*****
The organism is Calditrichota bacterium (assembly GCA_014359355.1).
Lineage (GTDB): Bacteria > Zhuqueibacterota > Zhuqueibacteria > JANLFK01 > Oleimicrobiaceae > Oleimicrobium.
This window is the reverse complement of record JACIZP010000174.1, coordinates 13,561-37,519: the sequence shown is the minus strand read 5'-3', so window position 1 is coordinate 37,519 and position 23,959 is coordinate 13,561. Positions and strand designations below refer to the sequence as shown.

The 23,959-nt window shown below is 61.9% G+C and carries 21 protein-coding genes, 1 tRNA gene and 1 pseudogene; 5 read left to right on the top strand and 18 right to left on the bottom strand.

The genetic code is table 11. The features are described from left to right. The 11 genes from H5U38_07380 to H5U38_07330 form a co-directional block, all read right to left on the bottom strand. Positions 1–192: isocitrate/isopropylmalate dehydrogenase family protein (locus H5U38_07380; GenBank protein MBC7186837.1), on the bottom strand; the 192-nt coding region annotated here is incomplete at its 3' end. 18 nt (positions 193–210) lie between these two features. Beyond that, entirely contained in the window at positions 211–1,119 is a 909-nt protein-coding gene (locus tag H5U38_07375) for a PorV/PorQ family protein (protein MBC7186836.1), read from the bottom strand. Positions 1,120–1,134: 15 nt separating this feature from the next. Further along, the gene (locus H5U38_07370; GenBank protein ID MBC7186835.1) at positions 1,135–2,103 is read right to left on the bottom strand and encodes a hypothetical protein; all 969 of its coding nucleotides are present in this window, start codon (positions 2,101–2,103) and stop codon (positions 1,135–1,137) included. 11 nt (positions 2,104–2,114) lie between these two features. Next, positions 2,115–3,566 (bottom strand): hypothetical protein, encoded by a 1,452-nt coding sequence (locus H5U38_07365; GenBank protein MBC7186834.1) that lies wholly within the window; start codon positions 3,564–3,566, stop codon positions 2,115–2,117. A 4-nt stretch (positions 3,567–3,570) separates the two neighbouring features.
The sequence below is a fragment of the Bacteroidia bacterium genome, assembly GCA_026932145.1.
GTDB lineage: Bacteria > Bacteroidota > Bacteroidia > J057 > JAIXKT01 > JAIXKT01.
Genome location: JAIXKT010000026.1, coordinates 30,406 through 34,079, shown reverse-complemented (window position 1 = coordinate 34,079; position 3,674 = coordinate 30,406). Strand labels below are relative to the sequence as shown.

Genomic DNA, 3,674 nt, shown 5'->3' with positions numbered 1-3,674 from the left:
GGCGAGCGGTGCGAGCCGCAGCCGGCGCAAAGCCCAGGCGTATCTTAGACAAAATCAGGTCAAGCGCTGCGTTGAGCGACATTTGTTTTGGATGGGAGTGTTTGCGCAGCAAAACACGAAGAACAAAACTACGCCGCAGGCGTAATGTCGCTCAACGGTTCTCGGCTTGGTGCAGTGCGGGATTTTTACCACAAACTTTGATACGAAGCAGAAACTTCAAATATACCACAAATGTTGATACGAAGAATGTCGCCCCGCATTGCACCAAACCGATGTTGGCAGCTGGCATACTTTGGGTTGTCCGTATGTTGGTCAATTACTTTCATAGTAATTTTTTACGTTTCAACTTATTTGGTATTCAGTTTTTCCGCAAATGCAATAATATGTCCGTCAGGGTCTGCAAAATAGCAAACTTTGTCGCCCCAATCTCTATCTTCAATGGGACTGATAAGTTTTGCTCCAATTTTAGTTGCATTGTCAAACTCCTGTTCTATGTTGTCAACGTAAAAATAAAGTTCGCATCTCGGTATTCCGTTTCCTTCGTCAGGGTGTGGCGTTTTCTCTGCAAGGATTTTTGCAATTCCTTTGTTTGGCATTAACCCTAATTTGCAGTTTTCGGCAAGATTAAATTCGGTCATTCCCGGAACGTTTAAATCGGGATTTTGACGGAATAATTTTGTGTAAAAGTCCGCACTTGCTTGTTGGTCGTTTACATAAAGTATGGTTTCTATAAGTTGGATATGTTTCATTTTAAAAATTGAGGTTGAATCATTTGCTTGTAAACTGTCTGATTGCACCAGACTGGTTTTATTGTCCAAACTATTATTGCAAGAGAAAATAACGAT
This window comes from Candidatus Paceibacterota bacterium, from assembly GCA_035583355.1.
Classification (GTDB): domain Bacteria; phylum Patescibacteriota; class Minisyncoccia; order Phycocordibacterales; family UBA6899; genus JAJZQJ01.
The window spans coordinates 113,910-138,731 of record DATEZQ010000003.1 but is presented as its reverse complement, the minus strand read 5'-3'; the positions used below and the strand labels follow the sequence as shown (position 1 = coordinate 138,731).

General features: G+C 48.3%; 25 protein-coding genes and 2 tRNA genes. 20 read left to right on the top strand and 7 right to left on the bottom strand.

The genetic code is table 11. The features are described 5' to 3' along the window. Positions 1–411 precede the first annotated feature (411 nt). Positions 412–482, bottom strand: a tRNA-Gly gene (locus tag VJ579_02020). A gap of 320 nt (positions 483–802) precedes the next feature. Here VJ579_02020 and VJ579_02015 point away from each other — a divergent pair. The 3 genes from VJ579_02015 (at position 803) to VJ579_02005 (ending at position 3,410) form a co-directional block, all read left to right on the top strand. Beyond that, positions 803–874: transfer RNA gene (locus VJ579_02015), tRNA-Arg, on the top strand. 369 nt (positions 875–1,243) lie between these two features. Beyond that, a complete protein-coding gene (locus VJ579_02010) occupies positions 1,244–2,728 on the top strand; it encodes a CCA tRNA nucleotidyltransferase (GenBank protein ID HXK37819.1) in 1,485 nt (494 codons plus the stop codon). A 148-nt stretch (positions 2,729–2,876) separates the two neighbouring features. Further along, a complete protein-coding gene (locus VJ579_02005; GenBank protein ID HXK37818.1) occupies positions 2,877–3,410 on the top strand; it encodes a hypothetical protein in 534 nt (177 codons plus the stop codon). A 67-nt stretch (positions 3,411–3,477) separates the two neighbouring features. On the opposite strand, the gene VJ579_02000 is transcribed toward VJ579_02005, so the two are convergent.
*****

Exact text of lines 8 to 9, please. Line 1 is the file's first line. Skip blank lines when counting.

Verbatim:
Genome location: JAIXKT010000026.1, coordinates 30,406 through 34,079, shown reverse-complemented (window position 1 = coordinate 34,079; position 3,674 = coordinate 30,406). Strand labels below are relative to the sequence as shown.

Genomic DNA, 3,674 nt, shown 5'->3' with positions numbered 1-3,674 from the left: